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Author Topic: Why does microwaved soup heat faster at the edges of the dish?  (Read 2626 times)

Tony Bunn

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Tony Bunn  asked the Naked Scientists:
   
When heating soup in a soup bowl in a microwave oven the soup begins to heat rapidly on the perimeter of the bowl and remains luke warm in the centre.

I imagine this is a boundary effect caused by reflection of the microwaves from the bowl edges resulting in increased heating at the edges.

This effect will have been observed by almost everyone with a microwave oven and it would be interesting for you to provide a scientific reason for this.

Tony

What do you think?
« Last Edit: 29/09/2011 09:01:02 by _system »


 

Offline Soul Surfer

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I agree with your observations.  Heating a bowl of soup or even making porridge it is usually best to do it in two or three short bursd with physical stirring in between

There are several possibilities  Microwave heating tends to be non uniform and depends on the local match to the radiation this is why you have turntables and/or stirrers in microwave cookers.

It could be the reflection effect that you suggest

Liquid in bowls is usually shallower near the edge it may be a thermal capacity effect

It could also be a matching effect  (very similar to the reflection effect but not just an energy density thing more an energy coupling thing)

The same thing happens with defrosting solid lumps but this can be worse because if it is too violent the edges can be burnt while the centre stays frozen.  This is because the dielectric constant of ice is much lower than that of water and the energy couples much more effectively into water than ice
 

Offline Geezer

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I wonder if it's just because the bowl is a relatively good insulator compared with the rest of the soup.
 

Offline CZARCAR

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use microwaveable plasticware & it dont heat up anywhere near as much
 

Offline damocles

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Microwave radiation is light, with a wavelength of the order of a centimetre. It heats things up because the actual wavelength that is used corresponds to a strong absorption band of the water molecule. When a bulky item is placed in the cavity of a microwave heater, the interior -- that is, anything more than about a centimetre from the edge -- does not heat up because the radiation has already been absorbed by the material on the outside.

In effect what this means is that the outside gets very hot by absorbing the energy from the microwave radiation, while the inside can only be heated by conduction or convection from the material at the hot outside, and the small proportion of the radiation that can get through without being absorbed.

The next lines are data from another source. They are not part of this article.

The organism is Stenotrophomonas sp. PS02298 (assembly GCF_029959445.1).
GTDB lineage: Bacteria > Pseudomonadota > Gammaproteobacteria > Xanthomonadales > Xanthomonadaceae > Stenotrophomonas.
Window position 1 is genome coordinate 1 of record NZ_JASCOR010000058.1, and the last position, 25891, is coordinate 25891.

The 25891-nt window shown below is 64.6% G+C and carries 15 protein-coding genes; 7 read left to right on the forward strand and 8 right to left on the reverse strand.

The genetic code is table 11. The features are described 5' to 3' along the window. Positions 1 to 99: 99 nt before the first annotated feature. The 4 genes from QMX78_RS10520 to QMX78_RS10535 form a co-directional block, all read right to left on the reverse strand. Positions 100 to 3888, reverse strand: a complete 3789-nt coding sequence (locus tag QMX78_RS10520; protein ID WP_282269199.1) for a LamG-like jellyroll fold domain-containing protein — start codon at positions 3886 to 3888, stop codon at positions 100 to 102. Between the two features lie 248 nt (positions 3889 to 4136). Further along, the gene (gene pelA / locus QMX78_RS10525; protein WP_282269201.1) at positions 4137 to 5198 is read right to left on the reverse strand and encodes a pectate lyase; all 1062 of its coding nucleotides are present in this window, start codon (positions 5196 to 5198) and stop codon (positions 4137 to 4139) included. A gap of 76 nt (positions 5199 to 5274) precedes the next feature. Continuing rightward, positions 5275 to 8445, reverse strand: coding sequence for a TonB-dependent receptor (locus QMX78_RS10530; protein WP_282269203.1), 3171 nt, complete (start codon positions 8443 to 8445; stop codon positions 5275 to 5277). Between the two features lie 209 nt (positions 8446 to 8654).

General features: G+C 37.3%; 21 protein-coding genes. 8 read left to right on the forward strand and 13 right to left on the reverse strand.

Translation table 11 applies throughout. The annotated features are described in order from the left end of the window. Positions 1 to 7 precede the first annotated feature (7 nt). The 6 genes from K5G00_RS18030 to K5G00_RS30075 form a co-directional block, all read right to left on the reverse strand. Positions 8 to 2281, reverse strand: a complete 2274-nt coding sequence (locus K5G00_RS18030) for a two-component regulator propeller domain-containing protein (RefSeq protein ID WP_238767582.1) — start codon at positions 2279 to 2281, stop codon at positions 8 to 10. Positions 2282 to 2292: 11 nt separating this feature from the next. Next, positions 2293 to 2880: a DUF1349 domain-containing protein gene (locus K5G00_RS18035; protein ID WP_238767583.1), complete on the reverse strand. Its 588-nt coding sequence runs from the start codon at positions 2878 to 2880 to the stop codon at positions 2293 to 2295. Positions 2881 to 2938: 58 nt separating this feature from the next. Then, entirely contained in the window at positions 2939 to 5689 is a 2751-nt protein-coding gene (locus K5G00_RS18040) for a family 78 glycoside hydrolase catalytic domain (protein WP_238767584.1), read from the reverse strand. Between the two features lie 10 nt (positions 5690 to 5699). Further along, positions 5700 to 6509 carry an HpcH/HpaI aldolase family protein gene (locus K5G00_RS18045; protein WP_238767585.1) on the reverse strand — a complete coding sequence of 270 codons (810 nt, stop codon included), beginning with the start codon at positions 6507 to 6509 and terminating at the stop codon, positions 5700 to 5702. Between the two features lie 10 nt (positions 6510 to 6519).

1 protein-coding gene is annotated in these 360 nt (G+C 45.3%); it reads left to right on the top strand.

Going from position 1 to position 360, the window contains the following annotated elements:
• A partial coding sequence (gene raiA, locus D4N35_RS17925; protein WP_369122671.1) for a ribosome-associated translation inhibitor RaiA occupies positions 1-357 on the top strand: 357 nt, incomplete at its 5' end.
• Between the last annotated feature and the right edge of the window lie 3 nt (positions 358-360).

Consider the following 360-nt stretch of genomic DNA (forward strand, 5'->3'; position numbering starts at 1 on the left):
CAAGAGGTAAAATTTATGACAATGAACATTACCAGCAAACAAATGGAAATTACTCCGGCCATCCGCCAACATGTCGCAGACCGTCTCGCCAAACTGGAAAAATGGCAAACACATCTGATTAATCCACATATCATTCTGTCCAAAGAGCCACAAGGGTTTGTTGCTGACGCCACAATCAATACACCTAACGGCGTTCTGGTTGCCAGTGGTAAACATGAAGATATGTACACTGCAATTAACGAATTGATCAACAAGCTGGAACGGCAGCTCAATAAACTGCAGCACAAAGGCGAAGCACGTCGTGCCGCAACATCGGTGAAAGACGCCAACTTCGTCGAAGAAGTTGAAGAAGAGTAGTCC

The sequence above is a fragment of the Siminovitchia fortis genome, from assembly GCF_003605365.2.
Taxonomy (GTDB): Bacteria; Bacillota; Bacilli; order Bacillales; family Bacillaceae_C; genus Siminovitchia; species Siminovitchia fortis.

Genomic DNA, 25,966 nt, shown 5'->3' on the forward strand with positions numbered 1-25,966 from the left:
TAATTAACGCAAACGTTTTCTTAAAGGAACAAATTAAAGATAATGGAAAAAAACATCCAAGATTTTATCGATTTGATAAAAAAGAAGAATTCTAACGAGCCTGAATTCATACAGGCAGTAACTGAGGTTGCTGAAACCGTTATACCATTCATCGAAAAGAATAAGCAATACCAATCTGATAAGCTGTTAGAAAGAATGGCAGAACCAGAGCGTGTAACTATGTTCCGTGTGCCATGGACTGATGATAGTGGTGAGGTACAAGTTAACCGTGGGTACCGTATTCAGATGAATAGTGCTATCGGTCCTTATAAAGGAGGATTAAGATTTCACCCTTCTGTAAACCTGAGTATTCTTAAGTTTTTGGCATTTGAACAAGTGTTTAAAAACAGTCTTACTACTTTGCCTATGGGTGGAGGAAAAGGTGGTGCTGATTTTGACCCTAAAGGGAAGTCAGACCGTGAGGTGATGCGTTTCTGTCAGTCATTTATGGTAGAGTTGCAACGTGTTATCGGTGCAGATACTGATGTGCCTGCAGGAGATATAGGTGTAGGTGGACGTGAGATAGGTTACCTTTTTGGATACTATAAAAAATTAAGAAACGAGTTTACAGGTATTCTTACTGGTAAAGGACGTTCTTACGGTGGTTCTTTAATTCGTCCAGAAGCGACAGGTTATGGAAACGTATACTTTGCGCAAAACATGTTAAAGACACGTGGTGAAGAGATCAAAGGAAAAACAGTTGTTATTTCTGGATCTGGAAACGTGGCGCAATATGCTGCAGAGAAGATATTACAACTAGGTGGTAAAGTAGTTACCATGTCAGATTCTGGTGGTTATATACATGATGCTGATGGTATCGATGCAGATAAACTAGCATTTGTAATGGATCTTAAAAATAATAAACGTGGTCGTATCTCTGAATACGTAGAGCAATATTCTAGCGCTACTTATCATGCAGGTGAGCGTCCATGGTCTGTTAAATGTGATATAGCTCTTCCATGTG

For a bulky liquid sample, like a bowl of soup, stopping and stirring certainly does increase the efficiency of a microwave cooker, and is a good thing to do.
 

Offline chris

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The wavelength of a kitchen microwave oven is actually more like 12 centimetres.

 

Offline Geezer

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Microwave radiation is light, with a wavelength of the order of a centimetre. It heats things up because the actual wavelength that is used corresponds to a strong absorption band of the water molecule. When a bulky item is placed in the cavity of a microwave heater, the interior -- that is, anything more than about a centimetre from the edge -- does not heat up because the radiation has already been absorbed by the material on the outside.

In effect what this means is that the outside gets very hot by absorbing the energy from the microwave radiation, while the inside can only be heated by conduction or convection from the material at the hot outside, and the small proportion of the radiation that can get through without being absorbed.


Yes, but if that's the case, why does the top surface not start to boil as quickly as it does at the edges?
 

Offline JP

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I wonder if it has to do with the way the standing waves are generated in the cavity.  I suspect most of them are directed horizontally, so you have a lot of waves bouncing left/right, but not so many bouncing up/down.
 

Offline Geezer

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I suspect there is significant evaporation from the surface which keeps the surface cool, but the liquid in contact with the surface of the bowl is under a certain amount of pressure, and that causes its temperature to rise more rapidly.

There is a similar effect when you heat a pan of water on a stove. The water at the bottom of the pan starts to form bubbles of steam long before the rest of the water starts to boil.
 

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